Bewitched Animals and the Muslim Media
by Raymond Ibrahim
Hudson New York
January 26, 2011
Because conspiracy theories emanating from the Muslim world are nothing new—a decade ago, Israel was accused of perpetrating the strikes of 9/11, today it is accused of perpetrating the bombings of a Coptic church—they tend to be dismissed in the West.
A close examination of these theories, however, reveals pathological trends that need to be acknowledged—especially by Western leaders who stubbornly interact with the Muslim world under the assumption that all Muslims "think just like us."
Consider, for starters, those conspiracy theories dealing with subversive animals:
As the reader mulls over the plausibility of these charges, here is the latest example, from just last month. According to released Gitmo inmate Walid Muhammad Hajj, the Jews at the base cast "spells" on the Muslim inmates—including through the use of bewitched birds and a phantom feline that tried to sodomize Walid:
The most common method to wear down the brothers [Muslim inmates] was witchcraft…. There were, of course, Jews among the [staff of] the Guantanamo Base, and they would set traps for the guys…. I remembered an incident with a guy who sat next to me in the morning. When they brought the milk, he began to urinate into the milk. I said to him: "Why are you urinating in the milk?" That's when we knew that he was under a spell. After he had recovered a little, after we read Koranic verses to him, he said to me: "The birds on the barbed wire would talk to me, and tell me to urinate in the milk"…. Once, when I was sleeping—on the floor, not on a bed—I suddenly felt that a cat was trying to penetrate me. It tried to penetrate me again and again. I recited the kursi verse again and again [Koran 2:255] until the cat left.
Considering that the Koran depicts talking ants and birds, vouches for the power of sorcery, and has an entire chapter dedicated to the Jinn (Sura 72); that Hamas arrested 150 "witches" in Gaza last year; that Islam's prophet Muhammad decreed that black dogs must die, "for they are devils"; that there is a fatwa to kill Mickey Mouse (a cartoon character), since rodents are "corrupters, steered by Satan";—considering all this, it should come as no surprise that animals are being portrayed as infidel operatives.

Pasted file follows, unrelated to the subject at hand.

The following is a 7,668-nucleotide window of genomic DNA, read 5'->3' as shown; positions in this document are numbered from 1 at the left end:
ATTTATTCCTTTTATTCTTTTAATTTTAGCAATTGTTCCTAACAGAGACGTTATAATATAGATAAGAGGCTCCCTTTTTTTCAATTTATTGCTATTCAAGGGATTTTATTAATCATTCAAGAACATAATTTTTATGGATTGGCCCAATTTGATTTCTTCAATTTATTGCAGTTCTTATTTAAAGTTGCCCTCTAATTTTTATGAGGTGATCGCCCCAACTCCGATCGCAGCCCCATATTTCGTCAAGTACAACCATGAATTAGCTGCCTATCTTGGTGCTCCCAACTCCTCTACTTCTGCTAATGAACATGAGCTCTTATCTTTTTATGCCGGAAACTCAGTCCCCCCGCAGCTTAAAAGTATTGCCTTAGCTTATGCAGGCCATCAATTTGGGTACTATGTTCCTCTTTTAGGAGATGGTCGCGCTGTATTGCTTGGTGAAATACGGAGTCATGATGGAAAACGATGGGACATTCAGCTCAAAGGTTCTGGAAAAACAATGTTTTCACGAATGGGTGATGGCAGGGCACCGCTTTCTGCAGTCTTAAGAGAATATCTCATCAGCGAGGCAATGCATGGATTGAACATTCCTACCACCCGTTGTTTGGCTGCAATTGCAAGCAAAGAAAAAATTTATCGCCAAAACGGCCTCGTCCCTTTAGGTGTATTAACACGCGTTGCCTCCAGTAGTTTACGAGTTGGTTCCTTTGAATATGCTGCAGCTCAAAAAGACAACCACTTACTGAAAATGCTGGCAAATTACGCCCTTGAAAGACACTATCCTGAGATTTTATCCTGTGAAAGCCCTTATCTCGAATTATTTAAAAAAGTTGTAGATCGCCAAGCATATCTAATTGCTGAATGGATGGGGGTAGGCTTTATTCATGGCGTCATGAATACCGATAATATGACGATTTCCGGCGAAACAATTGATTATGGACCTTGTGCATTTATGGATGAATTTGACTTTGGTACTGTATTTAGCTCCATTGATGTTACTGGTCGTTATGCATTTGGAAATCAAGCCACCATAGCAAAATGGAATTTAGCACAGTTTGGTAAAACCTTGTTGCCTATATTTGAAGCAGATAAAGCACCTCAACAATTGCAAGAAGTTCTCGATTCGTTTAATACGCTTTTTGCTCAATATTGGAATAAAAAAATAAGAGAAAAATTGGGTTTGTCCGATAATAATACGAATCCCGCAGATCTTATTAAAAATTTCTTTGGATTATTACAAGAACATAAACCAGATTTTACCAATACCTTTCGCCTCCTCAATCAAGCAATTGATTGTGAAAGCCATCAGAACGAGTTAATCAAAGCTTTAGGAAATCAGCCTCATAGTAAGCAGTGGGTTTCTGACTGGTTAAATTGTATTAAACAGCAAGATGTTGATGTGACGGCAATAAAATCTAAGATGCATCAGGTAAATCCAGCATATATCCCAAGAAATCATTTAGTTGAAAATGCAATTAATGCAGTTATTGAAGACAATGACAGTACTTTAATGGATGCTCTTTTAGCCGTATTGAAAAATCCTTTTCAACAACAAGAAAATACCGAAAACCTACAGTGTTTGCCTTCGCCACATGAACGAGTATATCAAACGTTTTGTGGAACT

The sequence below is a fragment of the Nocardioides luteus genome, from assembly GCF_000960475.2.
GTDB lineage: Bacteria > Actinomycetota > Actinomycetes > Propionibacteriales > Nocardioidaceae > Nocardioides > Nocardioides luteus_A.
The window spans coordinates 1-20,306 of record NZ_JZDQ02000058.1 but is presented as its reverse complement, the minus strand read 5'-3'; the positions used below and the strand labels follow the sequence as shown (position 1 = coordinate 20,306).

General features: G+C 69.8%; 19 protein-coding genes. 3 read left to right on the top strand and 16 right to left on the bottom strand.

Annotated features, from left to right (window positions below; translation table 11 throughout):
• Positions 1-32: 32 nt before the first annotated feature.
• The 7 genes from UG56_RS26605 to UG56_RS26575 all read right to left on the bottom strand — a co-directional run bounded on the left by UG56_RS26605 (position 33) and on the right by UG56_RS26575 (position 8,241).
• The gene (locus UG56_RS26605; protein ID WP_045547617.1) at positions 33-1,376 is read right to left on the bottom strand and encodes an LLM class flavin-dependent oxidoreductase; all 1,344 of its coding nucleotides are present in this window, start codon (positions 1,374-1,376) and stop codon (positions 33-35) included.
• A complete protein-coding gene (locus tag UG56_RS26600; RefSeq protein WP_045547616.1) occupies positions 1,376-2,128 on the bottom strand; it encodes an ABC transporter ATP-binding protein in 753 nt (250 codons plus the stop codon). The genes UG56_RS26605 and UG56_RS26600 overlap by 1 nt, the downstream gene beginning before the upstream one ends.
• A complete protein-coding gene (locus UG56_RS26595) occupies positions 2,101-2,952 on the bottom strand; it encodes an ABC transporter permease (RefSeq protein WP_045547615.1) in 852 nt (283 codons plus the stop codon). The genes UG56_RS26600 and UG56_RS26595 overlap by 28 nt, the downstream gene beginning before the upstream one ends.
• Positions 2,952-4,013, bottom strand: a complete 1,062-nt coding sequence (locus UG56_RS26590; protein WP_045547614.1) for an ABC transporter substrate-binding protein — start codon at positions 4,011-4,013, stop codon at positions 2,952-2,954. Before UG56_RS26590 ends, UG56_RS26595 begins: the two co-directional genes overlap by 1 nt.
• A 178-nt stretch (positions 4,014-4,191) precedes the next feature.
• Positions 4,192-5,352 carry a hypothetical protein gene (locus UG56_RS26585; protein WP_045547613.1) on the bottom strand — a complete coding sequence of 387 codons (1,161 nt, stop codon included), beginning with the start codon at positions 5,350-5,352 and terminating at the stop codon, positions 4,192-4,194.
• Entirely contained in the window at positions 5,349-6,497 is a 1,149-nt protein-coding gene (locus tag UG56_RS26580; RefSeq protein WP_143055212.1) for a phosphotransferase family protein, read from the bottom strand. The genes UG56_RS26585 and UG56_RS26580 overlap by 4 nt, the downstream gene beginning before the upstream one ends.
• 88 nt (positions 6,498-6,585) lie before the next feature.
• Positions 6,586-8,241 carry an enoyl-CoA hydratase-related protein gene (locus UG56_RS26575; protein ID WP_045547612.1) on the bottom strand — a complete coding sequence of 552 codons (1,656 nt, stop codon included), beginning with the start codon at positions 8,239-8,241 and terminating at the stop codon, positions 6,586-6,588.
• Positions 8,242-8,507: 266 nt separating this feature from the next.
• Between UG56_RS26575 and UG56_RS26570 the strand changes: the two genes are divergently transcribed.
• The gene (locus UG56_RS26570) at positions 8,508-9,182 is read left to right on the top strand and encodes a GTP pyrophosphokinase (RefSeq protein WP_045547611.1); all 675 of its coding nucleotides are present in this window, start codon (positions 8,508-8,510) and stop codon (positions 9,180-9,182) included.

Rather, the surprise lies in who is making and disseminating these stories. After all, conspiracy theories are not the sole domain of the Muslim world; the West has its share of crackpot theories. Yet, they are not in the mainstream. Conversely, far from coming from a marginalized periphery, all of the aforementioned animal accusations were either made or disseminated by "authoritative" sources in the Muslim world: Spying squirrels, Iranian state-sponsored news; rampaging rats and pigs, Mahmoud Abbas' Palestinian Authority media; tourism-destroying shark, an Egyptian official; spying vulture awaiting Sharia justice, Saudi media.
Consider the most recent example of Gitmo witchery. The problem is not that one Walid Muhammad Hajj believes this, but that Al Jazeera—by far, the highest rated news network in the Arab world—aired it on prime time. That the suit-and-tie host was very sympathetic, never once casting doubt on Hajj's narrative, speaks volumes. (Incidentally, this Gitmo story was aired on the same show that earlier provided Muhammad al-Awwa a platform to incite Egypt's Muslims against its Christian minority—thereby contributing to the latest slaughter of Copts in Egypt on New Year's Eve.)
The point here is simple: if the media—especially news and current affairs programs—reflect the concerns of their society, imagine if a prime-time CNN program hosted someone who earnestly accused people of witchcraft, talking birds, and rapist cats—all to a sincerely concerned host. What would that suggest about the American mindset?
What does it suggest about the Muslim mindset?
Raymond Ibrahim is associate director of the Middle East Forum, author of The Al Qaeda Reader, and guest lecturer at the National Defense Intelligence College.
Related Topics: Conspiracy theories, Media | Raymond Ibrahim
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